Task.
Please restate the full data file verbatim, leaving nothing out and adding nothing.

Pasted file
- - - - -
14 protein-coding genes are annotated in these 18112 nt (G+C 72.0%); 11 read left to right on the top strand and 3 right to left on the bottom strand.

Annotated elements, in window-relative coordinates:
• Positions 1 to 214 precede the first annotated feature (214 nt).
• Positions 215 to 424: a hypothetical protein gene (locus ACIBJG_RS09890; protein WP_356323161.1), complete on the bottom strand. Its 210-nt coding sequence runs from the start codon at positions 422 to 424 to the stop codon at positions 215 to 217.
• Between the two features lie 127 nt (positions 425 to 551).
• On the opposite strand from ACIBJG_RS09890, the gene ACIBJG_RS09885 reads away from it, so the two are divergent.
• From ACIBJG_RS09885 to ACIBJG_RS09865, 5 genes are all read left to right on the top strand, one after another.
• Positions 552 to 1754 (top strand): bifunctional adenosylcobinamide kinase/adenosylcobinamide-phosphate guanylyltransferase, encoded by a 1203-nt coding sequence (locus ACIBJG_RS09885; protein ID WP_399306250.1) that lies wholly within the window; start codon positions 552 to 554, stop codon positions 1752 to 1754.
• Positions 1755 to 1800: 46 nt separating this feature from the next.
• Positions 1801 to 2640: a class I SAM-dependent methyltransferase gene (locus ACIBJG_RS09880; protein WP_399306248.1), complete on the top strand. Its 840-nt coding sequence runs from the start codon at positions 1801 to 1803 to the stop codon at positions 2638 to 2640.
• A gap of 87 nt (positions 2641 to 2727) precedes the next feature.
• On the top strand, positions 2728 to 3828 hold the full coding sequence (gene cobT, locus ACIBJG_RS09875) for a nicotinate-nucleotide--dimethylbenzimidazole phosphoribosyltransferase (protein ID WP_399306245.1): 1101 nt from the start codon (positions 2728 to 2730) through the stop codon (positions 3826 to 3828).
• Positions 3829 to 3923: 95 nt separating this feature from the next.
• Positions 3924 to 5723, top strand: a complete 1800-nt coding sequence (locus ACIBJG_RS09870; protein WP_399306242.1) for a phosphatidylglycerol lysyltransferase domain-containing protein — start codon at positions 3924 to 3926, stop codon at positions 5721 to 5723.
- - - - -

14 protein-coding genes are annotated in these 18112 nt (G+C 72.0%); 11 read left to right on the top strand and 3 right to left on the bottom strand.

Annotated elements, in window-relative coordinates:
• Positions 1 to 214 precede the first annotated feature (214 nt).
• Positions 215 to 424: a hypothetical protein gene (locus ACIBJG_RS09890; protein WP_356323161.1), complete on the bottom strand. Its 210-nt coding sequence runs from the start codon at positions 422 to 424 to the stop codon at positions 215 to 217.
• Between the two features lie 127 nt (positions 425 to 551).
• On the opposite strand from ACIBJG_RS09890, the gene ACIBJG_RS09885 reads away from it, so the two are divergent.
• From ACIBJG_RS09885 to ACIBJG_RS09865, 5 genes are all read left to right on the top strand, one after another.
• Positions 552 to 1754 (top strand): bifunctional adenosylcobinamide kinase/adenosylcobinamide-phosphate guanylyltransferase, encoded by a 1203-nt coding sequence (locus ACIBJG_RS09885; protein ID WP_399306250.1) that lies wholly within the window; start codon positions 552 to 554, stop codon positions 1752 to 1754.
• Positions 1755 to 1800: 46 nt separating this feature from the next.
• Positions 1801 to 2640: a class I SAM-dependent methyltransferase gene (locus ACIBJG_RS09880; protein WP_399306248.1), complete on the top strand. Its 840-nt coding sequence runs from the start codon at positions 1801 to 1803 to the stop codon at positions 2638 to 2640.
• A gap of 87 nt (positions 2641 to 2727) precedes the next feature.
• On the top strand, positions 2728 to 3828 hold the full coding sequence (gene cobT, locus ACIBJG_RS09875) for a nicotinate-nucleotide--dimethylbenzimidazole phosphoribosyltransferase (protein ID WP_399306245.1): 1101 nt from the start codon (positions 2728 to 2730) through the stop codon (positions 3826 to 3828).
• Positions 3829 to 3923: 95 nt separating this feature from the next.
• Positions 3924 to 5723, top strand: a complete 1800-nt coding sequence (locus ACIBJG_RS09870; protein WP_399306242.1) for a phosphatidylglycerol lysyltransferase domain-containing protein — start codon at positions 3924 to 3926, stop codon at positions 5721 to 5723.